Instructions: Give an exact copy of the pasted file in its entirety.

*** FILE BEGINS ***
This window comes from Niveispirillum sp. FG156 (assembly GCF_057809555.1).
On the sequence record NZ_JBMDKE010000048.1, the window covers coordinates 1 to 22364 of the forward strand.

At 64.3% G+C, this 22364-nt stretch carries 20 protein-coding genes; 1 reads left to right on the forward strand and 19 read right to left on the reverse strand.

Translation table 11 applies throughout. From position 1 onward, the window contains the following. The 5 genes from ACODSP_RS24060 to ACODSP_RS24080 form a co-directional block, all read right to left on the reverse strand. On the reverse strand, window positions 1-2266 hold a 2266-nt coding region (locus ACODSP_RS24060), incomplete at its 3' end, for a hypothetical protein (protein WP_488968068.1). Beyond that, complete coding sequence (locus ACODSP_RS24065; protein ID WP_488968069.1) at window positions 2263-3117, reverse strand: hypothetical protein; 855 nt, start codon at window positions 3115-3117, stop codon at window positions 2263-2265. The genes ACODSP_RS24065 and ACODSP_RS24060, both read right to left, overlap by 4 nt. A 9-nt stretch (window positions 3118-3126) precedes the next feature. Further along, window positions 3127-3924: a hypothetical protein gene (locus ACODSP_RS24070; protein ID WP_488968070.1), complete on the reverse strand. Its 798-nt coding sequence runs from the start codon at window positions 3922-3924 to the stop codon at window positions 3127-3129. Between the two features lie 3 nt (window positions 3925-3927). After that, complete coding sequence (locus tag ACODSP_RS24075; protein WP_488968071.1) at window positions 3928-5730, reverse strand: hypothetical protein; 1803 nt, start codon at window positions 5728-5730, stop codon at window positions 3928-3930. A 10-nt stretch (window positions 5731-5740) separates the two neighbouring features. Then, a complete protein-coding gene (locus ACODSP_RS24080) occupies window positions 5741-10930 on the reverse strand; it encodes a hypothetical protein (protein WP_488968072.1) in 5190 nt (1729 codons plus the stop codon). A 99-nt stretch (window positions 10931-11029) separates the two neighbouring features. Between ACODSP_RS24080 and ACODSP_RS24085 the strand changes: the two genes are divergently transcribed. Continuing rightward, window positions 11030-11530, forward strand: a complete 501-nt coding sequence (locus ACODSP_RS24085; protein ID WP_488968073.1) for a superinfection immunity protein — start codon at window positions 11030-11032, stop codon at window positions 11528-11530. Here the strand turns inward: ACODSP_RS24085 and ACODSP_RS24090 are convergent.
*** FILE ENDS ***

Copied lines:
This window comes from Niveispirillum sp. FG156 (assembly GCF_057809555.1).
On the sequence record NZ_JBMDKE010000048.1, the window covers coordinates 1 to 22364 of the forward strand.

At 64.3% G+C, this 22364-nt stretch carries 20 protein-coding genes; 1 reads left to right on the forward strand and 19 read right to left on the reverse strand.

Translation table 11 applies throughout. From position 1 onward, the window contains the following. The 5 genes from ACODSP_RS24060 to ACODSP_RS24080 form a co-directional block, all read right to left on the reverse strand. On the reverse strand, window positions 1-2266 hold a 2266-nt coding region (locus ACODSP_RS24060), incomplete at its 3' end, for a hypothetical protein (protein WP_488968068.1). Beyond that, complete coding sequence (locus ACODSP_RS24065; protein ID WP_488968069.1) at window positions 2263-3117, reverse strand: hypothetical protein; 855 nt, start codon at window positions 3115-3117, stop codon at window positions 2263-2265. The genes ACODSP_RS24065 and ACODSP_RS24060, both read right to left, overlap by 4 nt. A 9-nt stretch (window positions 3118-3126) precedes the next feature. Further along, window positions 3127-3924: a hypothetical protein gene (locus ACODSP_RS24070; protein ID WP_488968070.1), complete on the reverse strand. Its 798-nt coding sequence runs from the start codon at window positions 3922-3924 to the stop codon at window positions 3127-3129. Between the two features lie 3 nt (window positions 3925-3927). After that, complete coding sequence (locus tag ACODSP_RS24075; protein WP_488968071.1) at window positions 3928-5730, reverse strand: hypothetical protein; 1803 nt, start codon at window positions 5728-5730, stop codon at window positions 3928-3930. A 10-nt stretch (window positions 5731-5740) separates the two neighbouring features. Then, a complete protein-coding gene (locus ACODSP_RS24080) occupies window positions 5741-10930 on the reverse strand; it encodes a hypothetical protein (protein WP_488968072.1) in 5190 nt (1729 codons plus the stop codon). A 99-nt stretch (window positions 10931-11029) separates the two neighbouring features. Between ACODSP_RS24080 and ACODSP_RS24085 the strand changes: the two genes are divergently transcribed. Continuing rightward, window positions 11030-11530, forward strand: a complete 501-nt coding sequence (locus ACODSP_RS24085; protein ID WP_488968073.1) for a superinfection immunity protein — start codon at window positions 11030-11032, stop codon at window positions 11528-11530. Here the strand turns inward: ACODSP_RS24085 and ACODSP_RS24090 are convergent.